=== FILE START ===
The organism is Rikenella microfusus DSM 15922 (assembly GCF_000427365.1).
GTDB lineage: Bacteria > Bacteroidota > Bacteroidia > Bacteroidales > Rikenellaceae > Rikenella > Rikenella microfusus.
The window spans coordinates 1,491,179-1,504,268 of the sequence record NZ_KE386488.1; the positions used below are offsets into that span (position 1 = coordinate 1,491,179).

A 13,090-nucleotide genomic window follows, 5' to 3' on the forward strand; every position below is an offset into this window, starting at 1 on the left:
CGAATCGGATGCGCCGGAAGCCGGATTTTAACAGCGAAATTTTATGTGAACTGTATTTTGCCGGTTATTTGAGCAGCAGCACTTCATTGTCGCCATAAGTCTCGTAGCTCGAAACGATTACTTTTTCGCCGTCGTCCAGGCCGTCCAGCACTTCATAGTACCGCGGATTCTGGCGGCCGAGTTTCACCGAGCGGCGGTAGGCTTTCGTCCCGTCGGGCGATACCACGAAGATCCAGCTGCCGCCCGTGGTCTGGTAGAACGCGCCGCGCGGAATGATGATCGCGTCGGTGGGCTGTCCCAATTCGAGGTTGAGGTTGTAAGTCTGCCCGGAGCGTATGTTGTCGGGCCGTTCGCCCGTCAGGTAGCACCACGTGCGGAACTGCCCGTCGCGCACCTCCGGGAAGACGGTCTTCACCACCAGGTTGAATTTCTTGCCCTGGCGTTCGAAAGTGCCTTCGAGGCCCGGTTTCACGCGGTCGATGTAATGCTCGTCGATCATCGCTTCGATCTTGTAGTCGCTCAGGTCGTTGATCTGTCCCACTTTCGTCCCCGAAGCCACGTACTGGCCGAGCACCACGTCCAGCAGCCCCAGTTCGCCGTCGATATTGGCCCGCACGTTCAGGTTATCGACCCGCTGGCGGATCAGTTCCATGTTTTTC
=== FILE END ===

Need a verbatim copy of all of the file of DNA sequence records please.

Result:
The organism is Rikenella microfusus DSM 15922 (assembly GCF_000427365.1).
GTDB lineage: Bacteria > Bacteroidota > Bacteroidia > Bacteroidales > Rikenellaceae > Rikenella > Rikenella microfusus.
The window spans coordinates 1,491,179-1,504,268 of the sequence record NZ_KE386488.1; the positions used below are offsets into that span (position 1 = coordinate 1,491,179).

A 13,090-nucleotide genomic window follows, 5' to 3' on the forward strand; every position below is an offset into this window, starting at 1 on the left:
CGAATCGGATGCGCCGGAAGCCGGATTTTAACAGCGAAATTTTATGTGAACTGTATTTTGCCGGTTATTTGAGCAGCAGCACTTCATTGTCGCCATAAGTCTCGTAGCTCGAAACGATTACTTTTTCGCCGTCGTCCAGGCCGTCCAGCACTTCATAGTACCGCGGATTCTGGCGGCCGAGTTTCACCGAGCGGCGGTAGGCTTTCGTCCCGTCGGGCGATACCACGAAGATCCAGCTGCCGCCCGTGGTCTGGTAGAACGCGCCGCGCGGAATGATGATCGCGTCGGTGGGCTGTCCCAATTCGAGGTTGAGGTTGTAAGTCTGCCCGGAGCGTATGTTGTCGGGCCGTTCGCCCGTCAGGTAGCACCACGTGCGGAACTGCCCGTCGCGCACCTCCGGGAAGACGGTCTTCACCACCAGGTTGAATTTCTTGCCCTGGCGTTCGAAAGTGCCTTCGAGGCCCGGTTTCACGCGGTCGATGTAATGCTCGTCGATCATCGCTTCGATCTTGTAGTCGCTCAGGTCGTTGATCTGTCCCACTTTCGTCCCCGAAGCCACGTACTGGCCGAGCACCACGTCCAGCAGCCCCAGTTCGCCGTCGATATTGGCCCGCACGTTCAGGTTATCGACCCGCTGGCGGATCAGTTCCATGTTTTTC